This may be avoided by applying for protections prior to retirement, and/or mitigated by taking the excess amount in the form of an income instead of a lump sum.
If the excess is designated to pay income it will be taxed at 25 per cent, even if the fund is then fully withdrawn under the flexi-access drawdown rules at a later date, as that withdrawal would in itself be subject to income tax.
People should also be aware that the first income withdrawal from their pension is likely to be taxed under the emergency rate of income tax.
This means the tax code for this income will be set on the assumption that the initial amount is the first of a regular income stream, even if it is actually a one-off payment.
It is possible therefore for the tax code to be based on an amount which is up to 12 times the value of the actual withdrawal. The excess tax will eventually be refunded but it can come as a nasty shock at the time.
The easiest way to avoid this situation is by withdrawing smaller amounts at first and increasing income once the tax code has been confirmed.
FTA: How can pensioners get up to £30,000 a year without getting hit by tax?
FT: For people who are fortunate enough to have a range of investments, the most tax-efficient order of encashment after the PCLS is:
- Isas, where all withdrawals are free of tax (apart from the Lifetime Isa if money is withdrawn before age 60 and not used for a first home). Using the Isa allowance of £20,000 each year makes sense not just in the year of investment but also when it comes to withdrawing money in retirement.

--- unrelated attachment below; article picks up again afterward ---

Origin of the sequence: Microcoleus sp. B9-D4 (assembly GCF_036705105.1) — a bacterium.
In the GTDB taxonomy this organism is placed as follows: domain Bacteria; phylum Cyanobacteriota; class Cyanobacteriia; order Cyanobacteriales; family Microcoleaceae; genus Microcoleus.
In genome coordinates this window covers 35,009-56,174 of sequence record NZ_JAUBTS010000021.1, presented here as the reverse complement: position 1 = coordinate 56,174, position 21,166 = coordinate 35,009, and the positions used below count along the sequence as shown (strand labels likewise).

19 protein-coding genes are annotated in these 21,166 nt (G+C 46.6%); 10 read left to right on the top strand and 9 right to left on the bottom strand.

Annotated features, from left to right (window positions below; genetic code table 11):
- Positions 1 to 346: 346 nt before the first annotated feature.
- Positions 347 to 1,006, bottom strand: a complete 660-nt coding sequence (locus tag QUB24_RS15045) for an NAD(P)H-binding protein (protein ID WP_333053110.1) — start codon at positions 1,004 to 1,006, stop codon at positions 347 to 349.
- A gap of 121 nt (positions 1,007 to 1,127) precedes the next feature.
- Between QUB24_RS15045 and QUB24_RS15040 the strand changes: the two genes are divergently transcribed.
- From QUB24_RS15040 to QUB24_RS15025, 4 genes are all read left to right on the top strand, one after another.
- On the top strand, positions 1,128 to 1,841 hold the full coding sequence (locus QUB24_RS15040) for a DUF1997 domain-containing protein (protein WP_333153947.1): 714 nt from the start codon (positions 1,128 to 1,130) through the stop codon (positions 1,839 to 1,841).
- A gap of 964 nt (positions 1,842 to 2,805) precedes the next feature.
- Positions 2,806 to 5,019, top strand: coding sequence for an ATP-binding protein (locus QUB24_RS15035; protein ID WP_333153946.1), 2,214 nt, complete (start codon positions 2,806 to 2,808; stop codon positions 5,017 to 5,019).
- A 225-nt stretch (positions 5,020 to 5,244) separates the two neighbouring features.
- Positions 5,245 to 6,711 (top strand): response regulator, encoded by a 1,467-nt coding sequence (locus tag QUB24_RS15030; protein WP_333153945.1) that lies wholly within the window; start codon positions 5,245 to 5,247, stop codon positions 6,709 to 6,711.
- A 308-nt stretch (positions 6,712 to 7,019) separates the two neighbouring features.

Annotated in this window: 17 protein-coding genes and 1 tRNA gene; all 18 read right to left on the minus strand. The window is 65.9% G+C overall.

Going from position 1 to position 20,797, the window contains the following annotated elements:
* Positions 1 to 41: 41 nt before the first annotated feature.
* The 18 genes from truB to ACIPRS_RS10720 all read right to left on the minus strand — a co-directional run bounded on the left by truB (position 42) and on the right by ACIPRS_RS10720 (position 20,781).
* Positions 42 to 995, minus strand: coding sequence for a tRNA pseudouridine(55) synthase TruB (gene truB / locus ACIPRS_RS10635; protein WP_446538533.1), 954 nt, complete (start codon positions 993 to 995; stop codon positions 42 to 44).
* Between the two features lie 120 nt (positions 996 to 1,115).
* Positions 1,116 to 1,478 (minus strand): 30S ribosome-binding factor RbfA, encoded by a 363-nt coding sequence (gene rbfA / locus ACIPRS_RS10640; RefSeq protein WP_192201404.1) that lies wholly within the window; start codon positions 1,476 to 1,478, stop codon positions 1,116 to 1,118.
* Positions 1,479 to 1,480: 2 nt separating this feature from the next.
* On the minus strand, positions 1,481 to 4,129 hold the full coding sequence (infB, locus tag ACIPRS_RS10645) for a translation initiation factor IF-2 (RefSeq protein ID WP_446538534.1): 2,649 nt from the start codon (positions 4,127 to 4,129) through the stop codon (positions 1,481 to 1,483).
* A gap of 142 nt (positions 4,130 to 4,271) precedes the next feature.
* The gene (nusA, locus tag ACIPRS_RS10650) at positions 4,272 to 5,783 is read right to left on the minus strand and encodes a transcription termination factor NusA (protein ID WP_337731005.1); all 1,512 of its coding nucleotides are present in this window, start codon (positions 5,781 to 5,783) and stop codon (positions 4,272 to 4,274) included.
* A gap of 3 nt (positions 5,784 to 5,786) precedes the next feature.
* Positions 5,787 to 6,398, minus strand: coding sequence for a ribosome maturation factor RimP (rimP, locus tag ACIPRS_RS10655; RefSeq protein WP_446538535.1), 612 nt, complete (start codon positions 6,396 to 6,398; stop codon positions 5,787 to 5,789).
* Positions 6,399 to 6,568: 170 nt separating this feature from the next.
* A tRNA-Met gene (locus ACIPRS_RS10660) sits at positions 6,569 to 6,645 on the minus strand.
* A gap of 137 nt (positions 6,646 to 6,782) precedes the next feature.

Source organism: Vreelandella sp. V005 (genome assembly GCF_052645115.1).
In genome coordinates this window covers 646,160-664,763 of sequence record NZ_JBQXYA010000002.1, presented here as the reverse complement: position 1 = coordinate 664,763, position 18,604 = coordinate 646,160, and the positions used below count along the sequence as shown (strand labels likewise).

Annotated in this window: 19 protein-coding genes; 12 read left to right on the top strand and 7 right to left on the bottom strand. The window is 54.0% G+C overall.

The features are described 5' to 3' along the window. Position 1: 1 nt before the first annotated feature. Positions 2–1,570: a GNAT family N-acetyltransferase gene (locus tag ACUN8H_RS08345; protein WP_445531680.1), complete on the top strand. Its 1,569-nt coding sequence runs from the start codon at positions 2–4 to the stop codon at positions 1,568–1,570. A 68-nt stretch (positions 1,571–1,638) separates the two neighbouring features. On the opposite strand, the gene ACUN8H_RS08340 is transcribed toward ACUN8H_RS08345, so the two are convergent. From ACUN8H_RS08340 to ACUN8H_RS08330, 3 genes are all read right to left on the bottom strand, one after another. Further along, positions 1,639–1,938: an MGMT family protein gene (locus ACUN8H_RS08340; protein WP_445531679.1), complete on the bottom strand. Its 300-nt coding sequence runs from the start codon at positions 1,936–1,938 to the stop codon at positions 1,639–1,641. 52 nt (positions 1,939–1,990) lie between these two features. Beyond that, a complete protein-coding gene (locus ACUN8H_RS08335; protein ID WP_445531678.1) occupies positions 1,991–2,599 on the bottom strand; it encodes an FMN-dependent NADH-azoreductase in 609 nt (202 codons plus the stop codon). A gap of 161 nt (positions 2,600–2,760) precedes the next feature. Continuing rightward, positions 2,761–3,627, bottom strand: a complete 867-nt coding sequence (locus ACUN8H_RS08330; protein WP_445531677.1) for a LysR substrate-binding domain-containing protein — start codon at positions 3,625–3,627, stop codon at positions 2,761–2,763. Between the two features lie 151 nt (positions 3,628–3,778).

- Income-producing investments up to the value of any unused personal allowance, and the savings allowances for the year. For an individual with no other taxable income this could add up to an annual amount of £17,500 each year.
- Utilising the dividend allowance could add another £2,000 of tax-free income.
- Capital assets up the value of the annual capital gains tax exemption of £12,300.
- Taxable investment assets.
Then, and only then, taxable pension income. Not only is this income taxed when it is paid out, but any money left in the pension fund is almost certain to be free of inheritance tax on death, so it makes sense to leave as much there for as long as possible.
FTA: Is tax the only consideration in pension planning?
FT: Of course tax is not the only consideration, and much will depend on what type of investments people hold and whether they are accessible or not.
Some investments carry early encashment penalties and others, such as rental property, may not be easy to dispose of.
It is, however, worth considering the eventual order of encashments, both when building up a savings portfolio and when starting to spend it.
Simoney Kyriakou is senior editor of FTAdviser